Laferrière’s book is deeply concerned with what one might call the enigma of inheritance, as much as with the enigma of return, and one of its threads concerns a suitcase that the narrator’s father had left in a safe deposit box. Supposedly it contains his father’s most cherished possessions. But the narrator isn’t able to claim his legacy: he can’t figure out the combination of the suitcase lock. Later, meditating on all the ways we carry “baggage” with us when we travel, he concludes that “if one really wants to leave, one has to forget the very idea of a suitcase. Things don’t belong to us” (“Si on veut vraiment partir il faut oublier l’idée même de la valise. Les choses ne nous appartiennent pas”).

Influence, if there is such a thing, is never a how-to manual passed down hand-to-hand and obeyed. It is something that takes place — to quote Ralph Ellison, writing about the kernel of artistic innovation, so elusive in hindsight — “off to the side, beyond the range of attention, like a death blow glimpsed from the corner of the eye.” It might be, even paradigmatically, selective hearing, faulty hearing, mishearing, of words mumbled (as the Cahier puts it, “we are mumblers of words” [“nous sommes des marmonneurs de mots”]) until they take on new and unexpected meaning.

In fact, this is one of the lessons of the Cahier itself, or at least of the enigma of its composition, which famously commenced with a detour that somehow was also a return. Recall that Césaire started writing the poem in the summer of 1935 when, unable to afford to go home to Martinique, he accompanied his friend Petar Guberina to Croatia. It was the landscape there — elsewhere, as though by necessity — that took Césaire back, as he explained later: “the countryside, the cut of the coast, exile, the sea, everything reminds me of Martinique. And from the third floor of the house, before a landscape whose splendor reminded me of Carbet, I see a swarm of islands: ‘Petar, look at that one: that’s my favorite. What is it called?’ ‘Martinska!’ ‘What? It’s Martinique, Pierrot!’ In other words, due to a lack of money, I arrive in a country that is not my own, which I am told is named Martinique.” Influence, if there is such a thing, the Cahier tells us, is this sort of epiphanic misrecognition, stumbled upon at the other end of exile, as one spins bereft and disoriented: a view you reach without a suitcase.

voices sewn to loam that dare
to ease away from communion’s
icy hail, the tinny key in your temples, moot
incense, to barb instead a defiance
of dice along a tinted sea.  

 

☞ See the rejoinder by Erica Hunt and/or leave your own response below!

 


3 thoughts on “The Enigma of Return

  • Brent:
    This is such a wonderful follow up the terrific piece you wrote on influence. Conventional ways of speaking about intellectual or literary “influence,” at least as much as political “success,” especially regarding Césaire and colonial/Third World thinkers, really need to be rethought. Your sharp poetic formulations — almost nothing that is not nothing, enigma of influence, epiphanic misrecognition … which takes place off site, baggage that is carried — all point in just the right direction (to my mind). I wholly agree with you about the trap of legacy, Césaire’s mindfulness about that trap and his commitment to a kind of radical openness. And yet, at the same time, he was also attuned to seizing, awakening, activating unrealized legacies, affiliating and claiming filiation. Like Benjamin a kind of radical remembrance enacted against domesticating forms of commemoration. (Especially apt today with death of Mandela as we will surely see.) I love the image of the guy whose actually holding the safe deposit box but can’t claim his father’s legacy because he doesn’t know the combination. Arendt writes about this kind of predicament (through René Char), but which also seems to crystallize a key aspect about the politics of emancipation in the black Atlantic.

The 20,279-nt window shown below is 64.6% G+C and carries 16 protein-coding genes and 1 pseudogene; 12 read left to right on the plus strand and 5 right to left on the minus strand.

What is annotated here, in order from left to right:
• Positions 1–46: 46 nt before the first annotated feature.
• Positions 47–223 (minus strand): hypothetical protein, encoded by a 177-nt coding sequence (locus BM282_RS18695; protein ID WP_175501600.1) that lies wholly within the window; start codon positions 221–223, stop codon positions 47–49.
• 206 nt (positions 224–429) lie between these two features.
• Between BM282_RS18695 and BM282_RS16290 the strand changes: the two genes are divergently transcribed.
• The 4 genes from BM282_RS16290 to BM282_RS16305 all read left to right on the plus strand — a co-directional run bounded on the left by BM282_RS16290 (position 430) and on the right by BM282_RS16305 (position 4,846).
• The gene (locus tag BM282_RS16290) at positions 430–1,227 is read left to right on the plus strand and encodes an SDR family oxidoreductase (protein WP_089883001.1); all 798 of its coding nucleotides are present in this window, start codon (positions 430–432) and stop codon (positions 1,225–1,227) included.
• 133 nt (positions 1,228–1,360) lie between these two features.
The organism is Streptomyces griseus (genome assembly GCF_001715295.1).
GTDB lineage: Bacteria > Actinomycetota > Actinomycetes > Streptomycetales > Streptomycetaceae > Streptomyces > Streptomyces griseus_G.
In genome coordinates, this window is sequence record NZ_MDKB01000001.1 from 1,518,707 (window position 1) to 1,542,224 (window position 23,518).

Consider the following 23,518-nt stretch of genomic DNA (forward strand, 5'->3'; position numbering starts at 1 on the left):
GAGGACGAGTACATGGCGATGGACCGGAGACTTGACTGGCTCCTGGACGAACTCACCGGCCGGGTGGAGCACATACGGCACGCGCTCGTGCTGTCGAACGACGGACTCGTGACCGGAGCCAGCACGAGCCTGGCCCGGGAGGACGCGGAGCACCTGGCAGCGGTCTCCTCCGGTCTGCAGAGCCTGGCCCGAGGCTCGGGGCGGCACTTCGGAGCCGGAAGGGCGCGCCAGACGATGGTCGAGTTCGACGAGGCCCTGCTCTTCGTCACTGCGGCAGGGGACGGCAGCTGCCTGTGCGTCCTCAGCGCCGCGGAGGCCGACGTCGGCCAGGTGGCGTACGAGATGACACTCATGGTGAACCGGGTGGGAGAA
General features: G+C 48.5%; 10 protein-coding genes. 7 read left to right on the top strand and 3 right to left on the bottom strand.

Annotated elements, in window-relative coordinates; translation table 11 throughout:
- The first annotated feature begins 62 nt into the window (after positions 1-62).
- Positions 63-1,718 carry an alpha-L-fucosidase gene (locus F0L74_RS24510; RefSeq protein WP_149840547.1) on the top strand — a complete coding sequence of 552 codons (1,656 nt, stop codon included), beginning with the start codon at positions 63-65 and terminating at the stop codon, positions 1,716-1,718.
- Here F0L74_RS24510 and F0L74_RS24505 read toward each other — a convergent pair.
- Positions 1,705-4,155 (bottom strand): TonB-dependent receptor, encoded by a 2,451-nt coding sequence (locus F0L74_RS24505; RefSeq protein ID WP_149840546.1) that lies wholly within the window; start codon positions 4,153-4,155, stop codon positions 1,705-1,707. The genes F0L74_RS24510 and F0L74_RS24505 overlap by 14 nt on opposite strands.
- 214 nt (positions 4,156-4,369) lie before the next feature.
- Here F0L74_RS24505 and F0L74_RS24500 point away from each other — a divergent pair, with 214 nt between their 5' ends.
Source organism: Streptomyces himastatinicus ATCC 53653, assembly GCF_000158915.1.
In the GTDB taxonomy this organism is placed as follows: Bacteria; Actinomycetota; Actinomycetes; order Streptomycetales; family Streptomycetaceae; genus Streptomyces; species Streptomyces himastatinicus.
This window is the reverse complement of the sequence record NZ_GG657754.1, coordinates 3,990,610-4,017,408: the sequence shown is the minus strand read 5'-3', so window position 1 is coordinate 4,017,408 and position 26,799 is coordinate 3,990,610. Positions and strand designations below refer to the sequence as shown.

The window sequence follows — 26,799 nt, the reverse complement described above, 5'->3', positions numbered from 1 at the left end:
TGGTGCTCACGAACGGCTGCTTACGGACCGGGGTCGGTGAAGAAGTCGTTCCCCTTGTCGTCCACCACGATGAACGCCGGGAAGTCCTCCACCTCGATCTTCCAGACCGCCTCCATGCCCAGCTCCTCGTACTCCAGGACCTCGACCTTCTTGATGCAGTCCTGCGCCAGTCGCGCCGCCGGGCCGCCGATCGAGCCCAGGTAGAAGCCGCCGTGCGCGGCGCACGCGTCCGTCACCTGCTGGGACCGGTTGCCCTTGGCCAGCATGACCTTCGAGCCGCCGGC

• Your intervention here offers me another lens through which to think about Erica’s poem – one that anticipates what she ultimately makes central to her rejoinder: that is, the simple fact that your gesture here is transnationalizing, border-crossing; that your reflection is rooted in the way Césaire’s aesthetic and thematics – stone-in-pond-style – ripple ever-outward across national and linguistic borders – into the anglophone space, in particular (which is something to think about and even problematize, as I hope Carrie Noland will incite us to do a bit during the forum). Another thing that strikes me in reading this: in the entire piece you reference only one woman. Here, as everywhere on our site, including in the very title of this forum (that I’ve co-organized!), women are all but absent from our considerations of Césaire’s legacies. Shame on us? Shame on Césaire? I mean to provoke here, of course, but not gratuitously or for the sake of finger-wagging. I’d quite like us to take this up in conversation…

    • Perhaps one reason that discussions of Cesaire so rarely attend to women–whether to specific women writers whose work speaks to Cesaire’s in some deep way, or to ideas of femininity that resonate in his work–is that it’s still a challenge to think humanism and sexual difference together, rather than in agonistic terms. Cesaire’s humanism travels well in transnationalist discourses that emphasize relationality and situatedness because it clearly anticipated and helped to usher in those values. But his calls for respecting and bringing together “particular peoples within larger forms or frameworks of transcontinental solidarity” (Gary’s phrase) tend to be abstractly formulated, and the universalizing impulse one finds in his poetry especially isn’t easily reconciled with a sexual politics that doesn’t subsume women under a generalized “man.” It’s not clear to me how to work through this in the way I think Gary is urging us to do. Also, on the question of poetic genealogies, I notice that so far in this discussion Cesaire’s poetry has been richly situated within Caribbean and African American poetic currents but not French ones beyond the Antilles, or, even more broadly, within transnational francophone currents. Wouldn’t this surprise Cesaire himself? I would be interested to hear more about Cesaire’s evolving position in the French canon and his possible legacy in contemporary French and European poetry, as well as in French-language poetry from outside France. In mainland France, have his poetry and poetic theory been routinely taught, and which of their features have been emphasized at different points in history? Is there a tradition of the macaronic in French poetry since Cesaire? And so on…